I'm near Algonquin Park Ontario, have Radiant Heat within the slab which was provided by The Radiant Company out of Vermont which was designed & assembled by them and shipped semi-assembled and quite affordable. Noe that they only used the highest quality products available.

My home has High levels of insulation and is designed for efficiency. 2x6 24oc Advanced Framing with 5.25" this HPS-II Foam between studs, ceilings (Catheral) have 7.5" of PolyISO Foam. The Slab is insulated with 4" Thick HD-XPS Floam underneath & up the sides with 24" Perimeter Wings all around to prevent frost creep under the slab (See Attachment). The slab is on Prepped Ground as this is an "unmolested" protected forest so the Build Area was excavated to 8' and back filled & packed down with a 30-Ton machine (Soil is a Sandy Loam on top of granite bedrock) with a lot of Glacial Erratic Boulders.

The outside of my home is finished with Live Edge White Cedar installed in a Rainscreen Fashion providing 1.5" free flow airspace between siding & actual shell walls.The walls vent into the soffit which uses the roof's (Cool Roof System) natural convection to pull the ait up and vent it from the Ridge vents.

My Cool Roof install provides a 2" airspace between the tin & the actual roof and designed so that the airflow from soffit to peak is uninterrupted and uses teh convection provided by the sun to passively vent the air.

By Using Rain-Screen siding installation + the cool roof tied in via the soffits, it provides an excellent thermal break which prevents the external temps from drawing out heat or pushing heat in during summer. My Loft is never more than 2C warmer than it is 6" from the floor regardless of exterior temps (we get to 40C here in summer) and is never cooler than 6" above the floor in winter. During 40C Heat Waves the house has never been above 27C and I gave away my AC as it's pointless and this is with doors & windows open as well...

* In Winter I keep the house @ 25C, the radiant heating system runs a max of 3 hours per day when it is -30C temps outside to keep the temp constant.
** In summer the slab cools to 15-17C and stays there and because of that it regulates the inside temps and due to the Thermal Breaks afforded by the roof & siding systems, no heat is transferred into the house.

BTW: I am 100% Offgrid, solar powered, rural & remote within a mixed forest (mostly evergreens).

ALSO ATTACHED are 2 PDF's describing the cool roof system (one of the best explanations) * Site & business gone, the owner died from covid a couple of years ago. NB Cool Roof systems are within the CMHC Codes as is RainScreen Siding and the FPSF Foundations.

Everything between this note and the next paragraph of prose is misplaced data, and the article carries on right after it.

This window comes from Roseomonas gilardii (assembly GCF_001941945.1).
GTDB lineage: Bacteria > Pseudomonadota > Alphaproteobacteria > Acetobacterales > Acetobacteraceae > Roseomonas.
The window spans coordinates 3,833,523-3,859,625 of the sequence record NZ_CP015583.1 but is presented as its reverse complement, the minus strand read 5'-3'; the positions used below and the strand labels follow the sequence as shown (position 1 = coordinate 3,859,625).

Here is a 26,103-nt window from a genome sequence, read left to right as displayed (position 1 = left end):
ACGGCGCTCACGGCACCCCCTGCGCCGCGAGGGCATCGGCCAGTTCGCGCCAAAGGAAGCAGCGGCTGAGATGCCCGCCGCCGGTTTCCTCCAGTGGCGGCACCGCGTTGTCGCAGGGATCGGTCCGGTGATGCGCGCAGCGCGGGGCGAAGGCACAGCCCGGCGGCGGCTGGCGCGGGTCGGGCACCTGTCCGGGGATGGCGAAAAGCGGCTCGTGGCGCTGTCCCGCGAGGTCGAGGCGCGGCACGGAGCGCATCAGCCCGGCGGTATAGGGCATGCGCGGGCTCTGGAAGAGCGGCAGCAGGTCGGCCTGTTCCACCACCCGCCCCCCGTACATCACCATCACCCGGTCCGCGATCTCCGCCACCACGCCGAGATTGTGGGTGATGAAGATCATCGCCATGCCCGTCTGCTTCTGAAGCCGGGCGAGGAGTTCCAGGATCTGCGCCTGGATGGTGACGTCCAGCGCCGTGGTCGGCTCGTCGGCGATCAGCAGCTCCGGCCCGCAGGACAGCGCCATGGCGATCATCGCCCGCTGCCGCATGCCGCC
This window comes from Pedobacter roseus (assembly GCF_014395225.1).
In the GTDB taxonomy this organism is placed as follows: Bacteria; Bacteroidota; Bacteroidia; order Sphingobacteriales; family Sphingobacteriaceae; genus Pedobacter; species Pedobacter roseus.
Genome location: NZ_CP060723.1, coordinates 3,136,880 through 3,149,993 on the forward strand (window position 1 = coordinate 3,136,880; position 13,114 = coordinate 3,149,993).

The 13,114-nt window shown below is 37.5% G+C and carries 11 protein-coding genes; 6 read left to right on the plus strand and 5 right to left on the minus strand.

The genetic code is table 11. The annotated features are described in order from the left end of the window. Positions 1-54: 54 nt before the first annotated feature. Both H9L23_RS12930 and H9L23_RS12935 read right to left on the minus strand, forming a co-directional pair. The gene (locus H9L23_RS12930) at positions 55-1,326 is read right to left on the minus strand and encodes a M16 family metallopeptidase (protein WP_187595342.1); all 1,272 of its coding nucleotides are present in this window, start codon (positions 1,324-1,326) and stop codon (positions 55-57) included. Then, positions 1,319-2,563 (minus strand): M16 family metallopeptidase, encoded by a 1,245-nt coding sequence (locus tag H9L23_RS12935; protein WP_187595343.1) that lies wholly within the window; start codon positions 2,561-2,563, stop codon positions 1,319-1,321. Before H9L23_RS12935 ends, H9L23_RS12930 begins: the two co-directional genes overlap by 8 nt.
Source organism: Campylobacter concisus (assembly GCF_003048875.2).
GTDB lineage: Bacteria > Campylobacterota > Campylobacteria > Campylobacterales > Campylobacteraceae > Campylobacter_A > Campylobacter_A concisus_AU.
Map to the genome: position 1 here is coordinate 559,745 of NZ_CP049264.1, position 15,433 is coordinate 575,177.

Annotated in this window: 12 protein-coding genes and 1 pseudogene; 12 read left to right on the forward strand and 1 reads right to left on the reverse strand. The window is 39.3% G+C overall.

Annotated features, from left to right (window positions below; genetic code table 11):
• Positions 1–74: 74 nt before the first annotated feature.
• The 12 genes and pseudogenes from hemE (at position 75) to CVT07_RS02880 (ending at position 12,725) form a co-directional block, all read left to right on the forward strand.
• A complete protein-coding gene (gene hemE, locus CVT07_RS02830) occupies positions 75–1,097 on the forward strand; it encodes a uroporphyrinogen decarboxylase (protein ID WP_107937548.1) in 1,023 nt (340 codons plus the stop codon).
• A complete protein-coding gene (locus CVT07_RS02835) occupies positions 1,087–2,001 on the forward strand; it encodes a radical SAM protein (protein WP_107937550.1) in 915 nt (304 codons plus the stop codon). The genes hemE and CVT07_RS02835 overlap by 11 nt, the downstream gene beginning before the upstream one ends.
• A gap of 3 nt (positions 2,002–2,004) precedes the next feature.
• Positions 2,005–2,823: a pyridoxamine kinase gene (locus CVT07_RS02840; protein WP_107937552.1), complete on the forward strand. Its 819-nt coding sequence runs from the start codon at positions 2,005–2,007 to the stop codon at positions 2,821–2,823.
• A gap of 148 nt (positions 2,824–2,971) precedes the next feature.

Last note regarding my build... The windows & Doors are installed within insulated Baily Boxes to go through the walls. The walls are 10" Thick from inside of the drywall to the finished exterior outer planks, so the baily boxes accommodate that quite nicely and provide me with 6" deep sills and by being insulated as well it seriously cuts thermal exchange.
SEE ATTACHED BR Window Image as an example of the finished (almost) result. Cove Mouldings not installed in image

Hope it helps, Good Luck.
FPSF Foundation
FPSF Foundation
Cool_Roof_Design_for.pdfAttached file: Cool Roof Doc
 
The_Cool_Roof__A_Ris.pdfAttached file: Cool Roof Doc 2
 
Bedroom Window as example
Bedroom Window as example


Steve_S
Member
# Posted: 6 Jan 2023 13:01
Reply 


Quoting: gcrank1
Steve_S should chime in anytime, his build may interest you, it is Waayy effective and was mostly diy.


My build is 99.5% DYI.
Only external contractors/help was for:
- Excavation of build pad & driveway, including rock/gravel backfill and compaction. Soil is Sandy Loam over Banded Granit bedrock.
- Slab Foundation forming & Concrete pour & finishing.
- Finishing the metal roof after the rafters were in place because I fell off 16' of scaffolding and had back injuries, so they did the sheathing, wrapping/strapping & installation of the tin (10:12 pitch roof)

Ominous Ann
Member
# Posted: 6 Jan 2023 13:17
Reply 


Way to be Steve
That's the kinda detail I was looking for.

Hmmm I like the foundation you describe except for all the digging. I'd go as shallow as possible on the ground prep, we'll see what a soils report says when I find my dirt

10" is prefect, I was thinking a rough frame of 8" + finish which ends up in the same ballpark.

Love the graphic of the foundation system. Thanks.

Steve_S
Member
# Posted: 6 Jan 2023 13:31 - Edited by: Steve_S
Reply 


The soil and what's underneath it determines what level of prep you have to do to support what your building. Sandy Loam is not good for weight but marvelous for drainage. I did not want any chance of issues popping up and also my land is a set of glacial cut "shelves" as I am on top of a ridge over the valley below I build on one step below the highest point.

The excavation was not overly costly... about 7K with building pad, 50x50 parking+ pad & the 400' driveway and if I recall about 20 TriAxle Loads of rock/gravel & Pit run. They used a CAT dl325 Excavator (big assed machine) to do the digging and to relocate the erratics and to compress the fill which they did in layers so it is very seriously compacted.